I wanted to bring up some of the things from our conversation on goals point out some of your problem areas: these email exchanges also allow us to proactively showcase some of the ways in which we work at PythaGURUS admissions, an MBA admission consultant service, and the value that we create in your MBA applications.
The topic for Today: Difficulties with the “Personal Statements”
A lot of MBA applicants face a massive problem while constructing their short term and long term goals. The genesis of this problem is a lack of understanding of the importance of the MBA application and the short term and long term goals. As we always bring this up, you should see business schools as a market place between the MBA applicants and the recruiters. The business schools provide opportunities to both of these groups to come together and find a mutually beneficial roadmap to their future success. And in doing so, schools want to objectively look at “Your reasons for business schools. What are the business schools trying to get through this question on the short term and long term goals?
Concerns of the Business school:
How to analyze the personal statement?
(Past + MBA = Short Term and Long Term Goals)
Let us look at a Bad Personal Statement
A “Managerial Perspective” or ” Broad Understanding” will get you through to the lower rung business schools though, I think getting the top business schools will require a deeper dive.
Example: Bad Personal Statement (and this came from one of you): In the long run, I hope to lead a buyout fund focused on Indian SMEs; the typical transactions of the fund would focus on companies with sales in the region of USD 5-15 million. It would aim at creating value by providing adequate capital and replacing existing entrepreneurs with professional managers. Through a controlling stake, the fund would be able to positively impact business strategy, spur innovation, streamline corporate governance and promote talent management within the target company. In essence, the fund would focus not just on providing capital, but rather “smart capital.” As a business plan, I hope for the fund to turn around the businesses and exit through a trade sale to other private equity firms or strategic investors. In order to achieve this goal, I would need transaction exposure to buyouts as a product. While I hope to gain concrete knowledge about these at The University Of Chicago Booth School Of Business, my short term goals are focused on gaining the requisite professional experience to achieve my long term goals. In the short term, I would like to work with the buyout advisory team of a leading investment bank in a developed economy to truly understand the mechanics and structuring of such transactions. Since buyouts have been a norm in developed economies, this experience will allow me to better learn and apply this knowledge to the Indian market in the long run. Additionally, I hope to closely interact with larger buyout funds to identify and replicate the ways in which their turnaround models create value.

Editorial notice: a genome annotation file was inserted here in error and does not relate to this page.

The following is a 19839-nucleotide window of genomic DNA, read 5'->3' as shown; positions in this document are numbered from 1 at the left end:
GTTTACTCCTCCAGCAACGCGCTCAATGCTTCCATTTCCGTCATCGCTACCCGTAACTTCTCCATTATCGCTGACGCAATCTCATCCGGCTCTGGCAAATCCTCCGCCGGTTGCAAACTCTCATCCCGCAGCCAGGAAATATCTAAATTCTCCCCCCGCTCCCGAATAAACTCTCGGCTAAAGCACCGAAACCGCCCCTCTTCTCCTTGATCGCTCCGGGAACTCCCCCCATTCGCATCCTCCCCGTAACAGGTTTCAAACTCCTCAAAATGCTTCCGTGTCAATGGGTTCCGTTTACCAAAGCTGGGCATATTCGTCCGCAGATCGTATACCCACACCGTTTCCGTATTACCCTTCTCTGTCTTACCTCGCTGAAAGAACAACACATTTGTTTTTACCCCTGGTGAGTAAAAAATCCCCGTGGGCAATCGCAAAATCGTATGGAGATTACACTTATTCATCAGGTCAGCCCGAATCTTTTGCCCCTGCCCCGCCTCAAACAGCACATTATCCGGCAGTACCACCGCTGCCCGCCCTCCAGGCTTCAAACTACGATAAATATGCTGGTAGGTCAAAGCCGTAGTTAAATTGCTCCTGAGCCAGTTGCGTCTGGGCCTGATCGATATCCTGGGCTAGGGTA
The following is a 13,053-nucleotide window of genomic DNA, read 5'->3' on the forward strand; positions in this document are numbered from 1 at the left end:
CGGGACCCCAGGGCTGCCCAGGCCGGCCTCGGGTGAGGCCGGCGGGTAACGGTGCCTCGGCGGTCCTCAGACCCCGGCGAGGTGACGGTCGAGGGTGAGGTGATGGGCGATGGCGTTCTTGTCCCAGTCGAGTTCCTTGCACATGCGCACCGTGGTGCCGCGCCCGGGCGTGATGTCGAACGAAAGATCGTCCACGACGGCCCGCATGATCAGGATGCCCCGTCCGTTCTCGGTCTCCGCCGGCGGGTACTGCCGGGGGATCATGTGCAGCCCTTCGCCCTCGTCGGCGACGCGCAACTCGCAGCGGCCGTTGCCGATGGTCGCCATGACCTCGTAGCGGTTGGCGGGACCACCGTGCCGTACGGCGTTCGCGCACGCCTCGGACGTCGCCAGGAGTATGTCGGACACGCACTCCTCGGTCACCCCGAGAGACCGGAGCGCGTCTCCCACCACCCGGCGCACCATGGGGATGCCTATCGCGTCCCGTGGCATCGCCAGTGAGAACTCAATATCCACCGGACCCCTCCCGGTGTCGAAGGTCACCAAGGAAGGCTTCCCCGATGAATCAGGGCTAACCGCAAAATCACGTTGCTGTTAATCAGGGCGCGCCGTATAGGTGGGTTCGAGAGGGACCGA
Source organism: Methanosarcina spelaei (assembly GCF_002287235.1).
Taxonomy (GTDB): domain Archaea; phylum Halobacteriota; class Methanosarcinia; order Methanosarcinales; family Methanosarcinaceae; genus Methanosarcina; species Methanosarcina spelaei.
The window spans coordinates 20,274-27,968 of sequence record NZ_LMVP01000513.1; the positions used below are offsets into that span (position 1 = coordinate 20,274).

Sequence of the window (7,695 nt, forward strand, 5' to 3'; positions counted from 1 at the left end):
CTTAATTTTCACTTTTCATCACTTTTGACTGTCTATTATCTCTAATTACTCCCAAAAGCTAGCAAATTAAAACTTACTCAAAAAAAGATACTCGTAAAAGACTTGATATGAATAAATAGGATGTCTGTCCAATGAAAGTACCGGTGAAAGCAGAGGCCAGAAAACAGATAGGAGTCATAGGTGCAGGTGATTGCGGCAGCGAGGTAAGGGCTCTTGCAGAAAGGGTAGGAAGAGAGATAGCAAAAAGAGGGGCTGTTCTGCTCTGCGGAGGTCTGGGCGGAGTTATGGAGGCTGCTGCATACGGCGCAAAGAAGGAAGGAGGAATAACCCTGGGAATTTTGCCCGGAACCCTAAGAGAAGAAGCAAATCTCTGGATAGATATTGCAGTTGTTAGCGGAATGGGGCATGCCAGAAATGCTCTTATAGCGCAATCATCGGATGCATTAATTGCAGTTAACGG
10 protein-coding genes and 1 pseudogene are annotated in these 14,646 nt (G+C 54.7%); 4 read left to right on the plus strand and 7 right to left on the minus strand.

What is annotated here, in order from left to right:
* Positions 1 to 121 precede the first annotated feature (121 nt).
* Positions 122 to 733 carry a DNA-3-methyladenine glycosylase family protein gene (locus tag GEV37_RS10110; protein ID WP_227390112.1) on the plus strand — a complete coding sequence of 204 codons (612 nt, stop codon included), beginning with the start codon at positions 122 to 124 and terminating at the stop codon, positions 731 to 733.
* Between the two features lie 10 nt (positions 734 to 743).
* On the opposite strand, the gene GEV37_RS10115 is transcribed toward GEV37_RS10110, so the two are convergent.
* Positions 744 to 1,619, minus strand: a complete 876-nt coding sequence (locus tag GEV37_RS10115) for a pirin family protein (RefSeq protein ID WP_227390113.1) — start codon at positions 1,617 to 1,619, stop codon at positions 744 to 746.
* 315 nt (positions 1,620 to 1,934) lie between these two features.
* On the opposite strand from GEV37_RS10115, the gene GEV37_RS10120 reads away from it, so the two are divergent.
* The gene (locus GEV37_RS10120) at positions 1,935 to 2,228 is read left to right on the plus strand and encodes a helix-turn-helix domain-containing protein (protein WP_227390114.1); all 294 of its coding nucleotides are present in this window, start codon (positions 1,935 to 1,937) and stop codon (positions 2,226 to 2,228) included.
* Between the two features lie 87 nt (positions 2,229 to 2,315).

This is not a good personal statement as I can hardly differentiate the skills you have now, the value that your business school will bring over, and what will you become in 5-7 years after an MBA program. Everybody knows that the goal is to earn money though, this expression above will not invite any shortlists. What has happened here? This essay has thrown a lot of “Google” in this expression. (Look at the lines in bold above) Everybody knows that the job of a fund manager is to finally invest in a business, turn it around, and sell it at a higher valuation later in the years. How does describing this become your personal statement? You should focus on your own equation, and in as much as I can see, the equation for this guy is Banking Experience( Current Deal experience in Indian Markets + Understanding of Operational Levers that affect the profitability of an organization = Fund Manager).
Essentially, what we are trying to say here is : He has the ability to value businesses and has been working across the industries to develop the P&L’s, however, in order to get to a point where he can bring organic value to a business, he has to understand the levers that will matter to the overall valuation. Why is one business valued more than the other? What goes into turning around a business that makes it worth more than the other one? He has been acting as a value meter till now (the one that can tell you your worth). In order to be a fund manager, you should also become a value generator and should be able to take decisions that can pull out a distressed company out of losses and take it to profitability( like the role of a general manager or a consultant). Similarly, I want you to pick up the gaps in these skill sets while constructing your equations.